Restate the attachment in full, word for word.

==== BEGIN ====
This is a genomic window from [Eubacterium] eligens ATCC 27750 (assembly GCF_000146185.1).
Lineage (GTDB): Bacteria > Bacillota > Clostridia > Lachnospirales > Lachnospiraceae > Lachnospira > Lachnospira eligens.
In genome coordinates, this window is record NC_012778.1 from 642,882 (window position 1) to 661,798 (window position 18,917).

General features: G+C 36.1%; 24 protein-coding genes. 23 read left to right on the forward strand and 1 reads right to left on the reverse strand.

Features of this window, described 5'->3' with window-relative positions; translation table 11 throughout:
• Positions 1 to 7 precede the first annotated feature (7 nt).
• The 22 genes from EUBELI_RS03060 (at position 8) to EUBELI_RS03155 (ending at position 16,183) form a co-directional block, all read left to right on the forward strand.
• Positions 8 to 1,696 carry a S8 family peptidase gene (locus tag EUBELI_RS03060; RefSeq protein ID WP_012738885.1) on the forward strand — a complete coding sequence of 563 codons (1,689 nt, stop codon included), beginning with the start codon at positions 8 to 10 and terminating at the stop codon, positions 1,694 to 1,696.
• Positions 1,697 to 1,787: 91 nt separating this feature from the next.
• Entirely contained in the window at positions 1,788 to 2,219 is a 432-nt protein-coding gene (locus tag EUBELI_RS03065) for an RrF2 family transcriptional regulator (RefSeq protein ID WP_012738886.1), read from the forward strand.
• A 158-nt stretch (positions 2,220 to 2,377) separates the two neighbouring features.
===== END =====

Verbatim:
This is a genomic window from [Eubacterium] eligens ATCC 27750 (assembly GCF_000146185.1).
Lineage (GTDB): Bacteria > Bacillota > Clostridia > Lachnospirales > Lachnospiraceae > Lachnospira > Lachnospira eligens.
In genome coordinates, this window is record NC_012778.1 from 642,882 (window position 1) to 661,798 (window position 18,917).

General features: G+C 36.1%; 24 protein-coding genes. 23 read left to right on the forward strand and 1 reads right to left on the reverse strand.

Features of this window, described 5'->3' with window-relative positions; translation table 11 throughout:
• Positions 1 to 7 precede the first annotated feature (7 nt).
• The 22 genes from EUBELI_RS03060 (at position 8) to EUBELI_RS03155 (ending at position 16,183) form a co-directional block, all read left to right on the forward strand.
• Positions 8 to 1,696 carry a S8 family peptidase gene (locus tag EUBELI_RS03060; RefSeq protein ID WP_012738885.1) on the forward strand — a complete coding sequence of 563 codons (1,689 nt, stop codon included), beginning with the start codon at positions 8 to 10 and terminating at the stop codon, positions 1,694 to 1,696.
• Positions 1,697 to 1,787: 91 nt separating this feature from the next.
• Entirely contained in the window at positions 1,788 to 2,219 is a 432-nt protein-coding gene (locus tag EUBELI_RS03065) for an RrF2 family transcriptional regulator (RefSeq protein ID WP_012738886.1), read from the forward strand.
• A 158-nt stretch (positions 2,220 to 2,377) separates the two neighbouring features.